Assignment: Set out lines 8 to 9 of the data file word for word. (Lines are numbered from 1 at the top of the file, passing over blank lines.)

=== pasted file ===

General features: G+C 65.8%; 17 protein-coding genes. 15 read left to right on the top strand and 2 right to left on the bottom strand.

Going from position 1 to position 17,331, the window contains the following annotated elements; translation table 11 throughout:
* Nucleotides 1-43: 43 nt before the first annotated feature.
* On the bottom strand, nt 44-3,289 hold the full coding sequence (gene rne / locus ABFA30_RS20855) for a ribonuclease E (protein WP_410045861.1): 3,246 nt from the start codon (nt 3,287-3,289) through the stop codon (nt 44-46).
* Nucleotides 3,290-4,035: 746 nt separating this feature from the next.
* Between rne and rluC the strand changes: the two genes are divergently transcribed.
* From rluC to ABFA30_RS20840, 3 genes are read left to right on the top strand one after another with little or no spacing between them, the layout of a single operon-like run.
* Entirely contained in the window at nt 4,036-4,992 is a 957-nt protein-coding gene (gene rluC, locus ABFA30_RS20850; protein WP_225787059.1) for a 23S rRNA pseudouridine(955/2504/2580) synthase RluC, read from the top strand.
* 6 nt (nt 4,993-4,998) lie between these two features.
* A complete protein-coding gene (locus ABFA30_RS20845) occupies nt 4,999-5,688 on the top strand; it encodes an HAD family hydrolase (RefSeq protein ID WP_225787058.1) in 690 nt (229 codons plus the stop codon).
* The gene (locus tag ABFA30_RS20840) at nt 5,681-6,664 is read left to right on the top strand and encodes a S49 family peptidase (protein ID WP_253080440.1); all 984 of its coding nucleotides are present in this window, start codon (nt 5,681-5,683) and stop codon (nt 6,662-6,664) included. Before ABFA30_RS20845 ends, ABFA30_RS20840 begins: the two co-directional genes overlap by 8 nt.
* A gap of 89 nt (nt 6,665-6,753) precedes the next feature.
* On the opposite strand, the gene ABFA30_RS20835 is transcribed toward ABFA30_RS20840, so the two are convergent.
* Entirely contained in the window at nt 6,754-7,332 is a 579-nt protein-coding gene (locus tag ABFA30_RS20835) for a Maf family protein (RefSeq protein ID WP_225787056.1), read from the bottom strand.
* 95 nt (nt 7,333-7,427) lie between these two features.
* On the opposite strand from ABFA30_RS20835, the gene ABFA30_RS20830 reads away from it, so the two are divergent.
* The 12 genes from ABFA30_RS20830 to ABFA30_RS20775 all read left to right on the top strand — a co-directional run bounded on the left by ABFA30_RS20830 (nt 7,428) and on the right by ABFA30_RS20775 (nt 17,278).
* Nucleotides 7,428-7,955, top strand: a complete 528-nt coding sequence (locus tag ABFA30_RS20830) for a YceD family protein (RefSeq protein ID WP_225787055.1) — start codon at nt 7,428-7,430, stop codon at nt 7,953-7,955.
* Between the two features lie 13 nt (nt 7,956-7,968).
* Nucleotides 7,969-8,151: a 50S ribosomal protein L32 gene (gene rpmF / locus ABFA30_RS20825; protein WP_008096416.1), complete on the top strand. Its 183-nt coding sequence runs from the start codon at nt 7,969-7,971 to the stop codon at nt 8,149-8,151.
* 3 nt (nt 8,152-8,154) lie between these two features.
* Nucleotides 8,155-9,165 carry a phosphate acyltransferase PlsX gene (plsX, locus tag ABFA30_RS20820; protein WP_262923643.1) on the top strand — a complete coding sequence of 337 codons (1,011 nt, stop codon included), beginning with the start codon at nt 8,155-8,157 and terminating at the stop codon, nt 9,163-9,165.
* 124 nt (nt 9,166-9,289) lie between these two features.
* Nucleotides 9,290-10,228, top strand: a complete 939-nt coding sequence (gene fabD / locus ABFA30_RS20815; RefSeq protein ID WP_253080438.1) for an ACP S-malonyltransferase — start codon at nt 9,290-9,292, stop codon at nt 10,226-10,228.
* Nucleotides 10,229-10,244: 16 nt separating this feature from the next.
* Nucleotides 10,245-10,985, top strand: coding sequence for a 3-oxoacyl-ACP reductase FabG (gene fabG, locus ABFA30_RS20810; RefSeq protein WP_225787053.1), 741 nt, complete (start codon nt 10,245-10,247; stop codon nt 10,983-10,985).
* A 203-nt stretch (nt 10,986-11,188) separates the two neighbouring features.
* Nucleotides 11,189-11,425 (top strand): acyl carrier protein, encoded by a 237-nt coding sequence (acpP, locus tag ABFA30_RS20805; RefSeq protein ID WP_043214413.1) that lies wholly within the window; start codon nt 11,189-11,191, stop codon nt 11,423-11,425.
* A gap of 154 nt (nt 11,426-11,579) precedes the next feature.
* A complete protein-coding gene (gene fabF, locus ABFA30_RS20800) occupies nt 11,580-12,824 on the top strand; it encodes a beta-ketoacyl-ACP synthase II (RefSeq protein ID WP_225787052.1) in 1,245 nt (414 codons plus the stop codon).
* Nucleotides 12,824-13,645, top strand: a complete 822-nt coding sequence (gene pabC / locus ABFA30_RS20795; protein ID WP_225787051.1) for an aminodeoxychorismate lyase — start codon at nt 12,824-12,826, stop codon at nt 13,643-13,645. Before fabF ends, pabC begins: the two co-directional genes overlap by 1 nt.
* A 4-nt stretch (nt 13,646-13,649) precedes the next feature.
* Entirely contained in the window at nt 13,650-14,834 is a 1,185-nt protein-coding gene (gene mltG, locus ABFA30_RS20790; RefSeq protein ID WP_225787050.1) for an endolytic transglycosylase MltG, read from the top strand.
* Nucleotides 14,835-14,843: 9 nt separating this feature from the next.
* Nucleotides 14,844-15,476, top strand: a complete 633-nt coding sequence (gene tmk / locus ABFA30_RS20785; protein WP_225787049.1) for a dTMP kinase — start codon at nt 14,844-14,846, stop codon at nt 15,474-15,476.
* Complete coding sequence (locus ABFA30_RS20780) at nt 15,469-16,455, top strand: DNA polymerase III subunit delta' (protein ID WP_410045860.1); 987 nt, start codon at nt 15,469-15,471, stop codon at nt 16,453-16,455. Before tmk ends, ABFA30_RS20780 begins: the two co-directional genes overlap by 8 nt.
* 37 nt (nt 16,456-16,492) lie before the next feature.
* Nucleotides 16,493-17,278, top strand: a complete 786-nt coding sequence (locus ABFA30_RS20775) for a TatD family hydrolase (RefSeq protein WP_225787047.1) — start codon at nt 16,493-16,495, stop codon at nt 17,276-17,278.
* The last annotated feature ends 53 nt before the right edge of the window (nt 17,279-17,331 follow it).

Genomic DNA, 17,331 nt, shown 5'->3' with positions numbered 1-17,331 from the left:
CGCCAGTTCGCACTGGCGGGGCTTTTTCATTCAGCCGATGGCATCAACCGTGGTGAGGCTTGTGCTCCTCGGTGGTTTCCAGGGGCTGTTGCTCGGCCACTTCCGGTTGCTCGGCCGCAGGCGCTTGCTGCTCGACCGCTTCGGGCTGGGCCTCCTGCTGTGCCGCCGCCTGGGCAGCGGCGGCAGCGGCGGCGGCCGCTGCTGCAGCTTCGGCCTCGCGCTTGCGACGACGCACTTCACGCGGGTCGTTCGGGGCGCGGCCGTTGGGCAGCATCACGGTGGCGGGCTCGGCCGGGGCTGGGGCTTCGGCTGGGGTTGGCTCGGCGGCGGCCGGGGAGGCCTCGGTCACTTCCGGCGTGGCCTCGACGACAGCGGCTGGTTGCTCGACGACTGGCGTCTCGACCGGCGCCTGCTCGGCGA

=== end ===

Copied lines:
* Entirely contained in the window at nt 4,036-4,992 is a 957-nt protein-coding gene (gene rluC, locus ABFA30_RS20850; protein WP_225787059.1) for a 23S rRNA pseudouridine(955/2504/2580) synthase RluC, read from the top strand.
* 6 nt (nt 4,993-4,998) lie between these two features.